I found this.

And I am trying this:

x='some
   thing'

y=(${x//\n/})

And I had no luck, I thought it could work with double backslash:

y=(${x//\\n/})

But it did not.

To test I am not getting what I want I am doing:

echo ${y[1]}

Getting:

some
thing

Which I want to be:

some

I want y to be an array [some, thing]. How can I do this?

  • 3
    Note that some would be in ${y[0]}, not ${y[1]}, once you solve the newline issue. – chepner Nov 4 '13 at 16:46
  • @juanpastas FYI the linked to solution has been updated to include how to split on a newline character when your input has spaces. stackoverflow.com/a/5257398/52074 – Trevor Boyd Smith Oct 3 at 17:30

Another way:

x=$'Some\nstring'
readarray -t y <<<"$x"

Or, if you don't have bash 4, the bash 3.2 equivalent:

IFS=$'\n' read -rd '' -a y <<<"$x"

You can also do it the way you were initially trying to use:

y=(${x//$'\n'/ })

This, however, will not function correctly if your string already contains spaces, such as 'line 1\nline 2'. To make it work, you need to restrict the word separator before parsing it:

IFS=$'\n' y=(${x//$'\n'/ })

...and then, since you are changing the separator, you don't need to convert the \n to space anymore, so you can simplify it to:

IFS=$'\n' y=($x)

This approach will function unless $x contains a matching globbing pattern (such as "*") - in which case it will be replaced by the matched file name(s). The read/readarray methods require newer bash versions, but work in all cases.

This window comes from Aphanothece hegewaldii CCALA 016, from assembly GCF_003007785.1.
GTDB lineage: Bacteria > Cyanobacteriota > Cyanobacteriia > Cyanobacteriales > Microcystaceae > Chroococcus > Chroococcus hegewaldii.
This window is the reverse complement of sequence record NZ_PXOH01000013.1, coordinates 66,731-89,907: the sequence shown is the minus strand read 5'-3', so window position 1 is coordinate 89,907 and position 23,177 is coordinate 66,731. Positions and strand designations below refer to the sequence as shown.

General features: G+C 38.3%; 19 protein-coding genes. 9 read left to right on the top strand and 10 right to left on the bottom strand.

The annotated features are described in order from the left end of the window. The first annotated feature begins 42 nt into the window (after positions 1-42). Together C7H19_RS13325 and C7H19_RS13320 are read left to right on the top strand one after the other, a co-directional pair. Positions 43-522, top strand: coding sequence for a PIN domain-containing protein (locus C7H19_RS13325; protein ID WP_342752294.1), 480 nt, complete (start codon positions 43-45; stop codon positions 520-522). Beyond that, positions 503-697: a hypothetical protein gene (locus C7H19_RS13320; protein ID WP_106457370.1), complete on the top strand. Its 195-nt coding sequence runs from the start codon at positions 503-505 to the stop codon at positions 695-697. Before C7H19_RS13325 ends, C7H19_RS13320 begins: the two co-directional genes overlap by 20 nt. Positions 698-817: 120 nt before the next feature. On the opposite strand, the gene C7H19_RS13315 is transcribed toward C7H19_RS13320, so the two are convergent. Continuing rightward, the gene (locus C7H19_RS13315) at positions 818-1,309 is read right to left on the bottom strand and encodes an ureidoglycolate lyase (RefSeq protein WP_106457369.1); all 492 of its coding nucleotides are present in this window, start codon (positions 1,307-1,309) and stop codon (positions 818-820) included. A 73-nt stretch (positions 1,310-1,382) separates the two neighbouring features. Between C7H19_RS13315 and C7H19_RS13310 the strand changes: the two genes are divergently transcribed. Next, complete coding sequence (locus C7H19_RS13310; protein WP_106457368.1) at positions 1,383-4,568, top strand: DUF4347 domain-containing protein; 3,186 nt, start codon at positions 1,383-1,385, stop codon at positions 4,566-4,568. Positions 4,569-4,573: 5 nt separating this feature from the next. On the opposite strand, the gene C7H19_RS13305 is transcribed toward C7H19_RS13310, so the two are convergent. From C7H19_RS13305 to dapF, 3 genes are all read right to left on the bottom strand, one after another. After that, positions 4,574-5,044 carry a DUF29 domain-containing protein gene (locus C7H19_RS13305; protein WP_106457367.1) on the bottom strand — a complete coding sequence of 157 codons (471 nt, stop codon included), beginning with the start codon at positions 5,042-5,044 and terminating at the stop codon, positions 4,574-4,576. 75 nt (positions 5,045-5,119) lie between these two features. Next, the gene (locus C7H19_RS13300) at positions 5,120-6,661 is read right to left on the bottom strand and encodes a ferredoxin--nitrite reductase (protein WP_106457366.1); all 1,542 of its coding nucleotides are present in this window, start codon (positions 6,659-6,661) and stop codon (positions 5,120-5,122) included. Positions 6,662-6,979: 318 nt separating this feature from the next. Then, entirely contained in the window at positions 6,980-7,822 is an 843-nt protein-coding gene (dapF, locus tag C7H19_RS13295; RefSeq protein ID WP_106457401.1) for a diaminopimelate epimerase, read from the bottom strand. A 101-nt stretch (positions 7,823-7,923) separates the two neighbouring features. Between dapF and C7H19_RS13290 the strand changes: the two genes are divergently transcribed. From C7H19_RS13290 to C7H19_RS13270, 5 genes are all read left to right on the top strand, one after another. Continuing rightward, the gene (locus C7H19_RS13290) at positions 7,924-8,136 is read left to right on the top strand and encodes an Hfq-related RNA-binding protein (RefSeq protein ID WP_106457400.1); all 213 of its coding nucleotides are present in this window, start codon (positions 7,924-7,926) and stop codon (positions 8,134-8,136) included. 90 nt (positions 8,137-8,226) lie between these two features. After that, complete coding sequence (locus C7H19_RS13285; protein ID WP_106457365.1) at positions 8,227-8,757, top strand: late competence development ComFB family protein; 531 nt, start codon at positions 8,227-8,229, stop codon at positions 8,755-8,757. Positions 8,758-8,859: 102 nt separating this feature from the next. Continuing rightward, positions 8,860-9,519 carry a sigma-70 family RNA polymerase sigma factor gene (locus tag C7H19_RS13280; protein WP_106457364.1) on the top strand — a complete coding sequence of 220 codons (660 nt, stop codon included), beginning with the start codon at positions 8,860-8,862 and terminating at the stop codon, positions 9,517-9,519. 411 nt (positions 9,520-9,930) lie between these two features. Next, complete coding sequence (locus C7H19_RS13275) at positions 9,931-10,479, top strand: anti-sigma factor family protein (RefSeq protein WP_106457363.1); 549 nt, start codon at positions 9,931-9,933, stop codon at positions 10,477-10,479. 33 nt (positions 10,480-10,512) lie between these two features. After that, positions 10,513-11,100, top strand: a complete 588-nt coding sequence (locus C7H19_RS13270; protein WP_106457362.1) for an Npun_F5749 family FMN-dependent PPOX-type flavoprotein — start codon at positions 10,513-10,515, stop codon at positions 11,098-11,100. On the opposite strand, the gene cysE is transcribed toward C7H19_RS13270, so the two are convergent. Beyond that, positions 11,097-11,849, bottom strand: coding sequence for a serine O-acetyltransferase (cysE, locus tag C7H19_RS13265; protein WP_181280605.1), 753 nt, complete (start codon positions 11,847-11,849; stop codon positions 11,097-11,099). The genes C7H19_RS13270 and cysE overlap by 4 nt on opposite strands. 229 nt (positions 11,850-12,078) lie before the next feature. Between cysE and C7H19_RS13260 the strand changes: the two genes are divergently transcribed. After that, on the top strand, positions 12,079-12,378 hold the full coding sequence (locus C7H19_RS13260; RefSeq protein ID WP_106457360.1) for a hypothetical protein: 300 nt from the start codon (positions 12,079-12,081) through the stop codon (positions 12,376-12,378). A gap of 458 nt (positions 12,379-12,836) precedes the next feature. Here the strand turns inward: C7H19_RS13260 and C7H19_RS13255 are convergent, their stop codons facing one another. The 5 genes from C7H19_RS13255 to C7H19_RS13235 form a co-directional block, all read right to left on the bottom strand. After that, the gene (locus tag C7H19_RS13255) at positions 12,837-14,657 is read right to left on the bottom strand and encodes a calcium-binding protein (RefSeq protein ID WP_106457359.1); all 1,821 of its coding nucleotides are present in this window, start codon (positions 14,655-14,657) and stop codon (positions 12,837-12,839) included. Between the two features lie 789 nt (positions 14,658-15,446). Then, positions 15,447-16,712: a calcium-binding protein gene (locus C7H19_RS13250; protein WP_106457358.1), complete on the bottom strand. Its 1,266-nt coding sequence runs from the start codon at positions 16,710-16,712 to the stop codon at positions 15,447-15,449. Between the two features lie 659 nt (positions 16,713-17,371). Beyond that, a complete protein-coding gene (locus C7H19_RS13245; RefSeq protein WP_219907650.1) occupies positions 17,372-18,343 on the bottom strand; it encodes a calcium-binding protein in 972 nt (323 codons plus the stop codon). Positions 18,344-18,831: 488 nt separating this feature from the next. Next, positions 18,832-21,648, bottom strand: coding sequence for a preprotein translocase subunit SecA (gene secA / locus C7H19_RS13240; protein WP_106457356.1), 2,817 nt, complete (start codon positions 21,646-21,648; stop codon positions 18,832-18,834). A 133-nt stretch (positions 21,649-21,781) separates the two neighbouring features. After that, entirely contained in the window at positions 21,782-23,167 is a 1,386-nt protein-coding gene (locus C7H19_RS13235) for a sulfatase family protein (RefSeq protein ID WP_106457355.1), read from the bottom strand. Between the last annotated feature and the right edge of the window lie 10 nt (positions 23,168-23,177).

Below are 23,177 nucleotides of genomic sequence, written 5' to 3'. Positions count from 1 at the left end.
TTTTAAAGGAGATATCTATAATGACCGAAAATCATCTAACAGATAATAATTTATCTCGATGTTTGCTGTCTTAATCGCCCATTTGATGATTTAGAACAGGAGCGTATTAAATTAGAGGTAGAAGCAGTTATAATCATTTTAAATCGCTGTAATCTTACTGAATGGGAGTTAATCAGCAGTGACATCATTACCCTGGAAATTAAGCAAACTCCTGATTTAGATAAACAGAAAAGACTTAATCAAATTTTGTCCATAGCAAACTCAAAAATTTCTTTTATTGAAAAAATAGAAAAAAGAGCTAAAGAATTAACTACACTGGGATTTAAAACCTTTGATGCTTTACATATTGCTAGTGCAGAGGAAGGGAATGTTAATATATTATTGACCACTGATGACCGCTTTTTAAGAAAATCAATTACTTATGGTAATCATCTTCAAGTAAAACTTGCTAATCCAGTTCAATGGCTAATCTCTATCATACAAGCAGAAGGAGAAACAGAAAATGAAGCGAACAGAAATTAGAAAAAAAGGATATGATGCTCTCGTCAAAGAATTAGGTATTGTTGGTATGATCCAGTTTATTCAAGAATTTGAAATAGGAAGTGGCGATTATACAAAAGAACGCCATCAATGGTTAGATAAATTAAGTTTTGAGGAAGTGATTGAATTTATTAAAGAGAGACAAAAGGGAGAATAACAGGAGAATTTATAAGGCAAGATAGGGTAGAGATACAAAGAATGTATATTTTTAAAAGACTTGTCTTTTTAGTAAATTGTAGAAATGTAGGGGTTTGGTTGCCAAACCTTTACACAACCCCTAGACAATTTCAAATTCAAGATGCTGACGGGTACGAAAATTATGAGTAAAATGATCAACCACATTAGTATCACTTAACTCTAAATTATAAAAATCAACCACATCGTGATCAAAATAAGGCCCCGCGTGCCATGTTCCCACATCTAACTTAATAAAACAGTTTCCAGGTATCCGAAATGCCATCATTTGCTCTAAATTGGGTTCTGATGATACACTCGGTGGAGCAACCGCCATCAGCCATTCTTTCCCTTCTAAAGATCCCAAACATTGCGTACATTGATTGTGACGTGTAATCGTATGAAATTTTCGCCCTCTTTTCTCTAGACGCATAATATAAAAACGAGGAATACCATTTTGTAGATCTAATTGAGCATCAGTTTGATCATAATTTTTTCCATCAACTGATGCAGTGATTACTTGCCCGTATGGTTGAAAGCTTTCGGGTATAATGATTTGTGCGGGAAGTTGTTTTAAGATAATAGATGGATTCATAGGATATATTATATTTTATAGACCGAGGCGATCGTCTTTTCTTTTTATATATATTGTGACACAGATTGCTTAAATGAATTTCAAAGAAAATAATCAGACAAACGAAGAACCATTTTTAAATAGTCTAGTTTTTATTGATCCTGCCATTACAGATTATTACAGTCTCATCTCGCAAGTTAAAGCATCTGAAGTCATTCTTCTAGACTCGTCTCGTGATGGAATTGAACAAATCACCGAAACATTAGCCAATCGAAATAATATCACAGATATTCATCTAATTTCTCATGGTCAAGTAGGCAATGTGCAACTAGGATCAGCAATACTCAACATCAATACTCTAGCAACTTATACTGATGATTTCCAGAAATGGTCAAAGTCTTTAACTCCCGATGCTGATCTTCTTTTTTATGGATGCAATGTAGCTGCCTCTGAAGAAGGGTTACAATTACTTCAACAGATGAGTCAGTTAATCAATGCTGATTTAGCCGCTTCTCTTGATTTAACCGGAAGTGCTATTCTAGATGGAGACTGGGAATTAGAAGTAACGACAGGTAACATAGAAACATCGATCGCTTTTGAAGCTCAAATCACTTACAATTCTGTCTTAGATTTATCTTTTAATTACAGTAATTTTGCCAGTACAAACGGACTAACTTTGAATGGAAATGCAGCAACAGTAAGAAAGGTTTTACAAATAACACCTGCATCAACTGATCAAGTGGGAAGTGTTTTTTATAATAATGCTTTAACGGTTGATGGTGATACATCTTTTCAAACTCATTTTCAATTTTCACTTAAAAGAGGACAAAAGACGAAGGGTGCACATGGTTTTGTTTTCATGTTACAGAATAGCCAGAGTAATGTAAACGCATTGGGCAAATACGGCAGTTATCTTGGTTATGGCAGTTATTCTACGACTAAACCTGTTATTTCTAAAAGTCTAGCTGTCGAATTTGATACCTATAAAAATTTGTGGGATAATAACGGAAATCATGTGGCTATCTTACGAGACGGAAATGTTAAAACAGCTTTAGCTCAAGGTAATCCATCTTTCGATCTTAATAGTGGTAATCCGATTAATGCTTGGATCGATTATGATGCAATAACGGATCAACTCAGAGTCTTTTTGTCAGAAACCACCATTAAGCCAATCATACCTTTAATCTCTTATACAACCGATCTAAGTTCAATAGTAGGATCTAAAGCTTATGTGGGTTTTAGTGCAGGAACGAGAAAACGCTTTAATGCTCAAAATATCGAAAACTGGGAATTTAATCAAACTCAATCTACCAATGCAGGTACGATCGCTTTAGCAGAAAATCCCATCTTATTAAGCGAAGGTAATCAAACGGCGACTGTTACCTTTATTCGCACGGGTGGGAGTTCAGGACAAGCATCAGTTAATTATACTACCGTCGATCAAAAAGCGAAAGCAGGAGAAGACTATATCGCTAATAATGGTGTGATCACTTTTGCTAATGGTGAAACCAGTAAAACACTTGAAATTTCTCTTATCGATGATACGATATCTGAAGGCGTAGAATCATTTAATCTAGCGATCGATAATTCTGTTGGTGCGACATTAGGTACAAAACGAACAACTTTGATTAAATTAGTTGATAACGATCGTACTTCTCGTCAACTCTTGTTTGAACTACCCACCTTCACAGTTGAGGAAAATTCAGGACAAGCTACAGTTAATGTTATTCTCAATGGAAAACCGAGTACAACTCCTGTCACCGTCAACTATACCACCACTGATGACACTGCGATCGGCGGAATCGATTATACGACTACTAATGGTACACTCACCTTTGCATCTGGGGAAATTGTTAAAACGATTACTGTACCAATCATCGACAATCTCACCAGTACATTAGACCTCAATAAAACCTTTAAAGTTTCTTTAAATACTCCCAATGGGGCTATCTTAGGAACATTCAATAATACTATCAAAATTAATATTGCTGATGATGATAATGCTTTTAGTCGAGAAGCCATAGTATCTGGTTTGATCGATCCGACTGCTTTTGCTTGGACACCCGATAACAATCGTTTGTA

• 1
    Matching instances of \n with \\n in the expansion pattern doesn't work; instead, you have to splice in a \n literal: echo ${x//$'\n'/ }. – mklement0 Nov 4 '13 at 16:50
  • @mklement0: Thanks, edited. – Sir Athos Nov 4 '13 at 17:02
  • 2
    The readarray approach is actually the most robust one, because ($x) is still subject to globbing: if any line happens to be a valid, single-token globbing pattern (e.g., *), it WILL be expanded, if files happen to match. readarray requires bash 4, however; here's the bash 3.2 equivalent (for those on OS X): IFS=$'\n' read -rd '' -a y <<<"$x". Since your post is gaining traction, would you mind adding these findings? – mklement0 Nov 4 '13 at 17:48
  • 2
    Use -t with readarray - i.e., readarray -t y <<<"$x" - to prevent the terminating \n to become part of the array elements. – mklement0 Nov 4 '13 at 18:45
  • 1
    Also, note that the return code of your read command is 1 (e.g., a failure), since the delimiter is not seen at the end of the stream read. The proper way is: IFS=$'\n' read -d '' -ra y < <(printf '%s;\0' "$x"), as mentioned in this answer. Note that in the case of a space-like character (i.e., space, newline or tab character), consecutive delimiters will be considered as a unique one. So the read method is subtly different from the readarray/mapfile method for newlines. – gniourf_gniourf Jun 17 '16 at 16:26

Your Answer

By clicking "Post Your Answer", you acknowledge that you have read our updated terms of service, privacy policy and cookie policy, and that your continued use of the website is subject to these policies.

Not the answer you're looking for? Browse other questions tagged or ask your own question.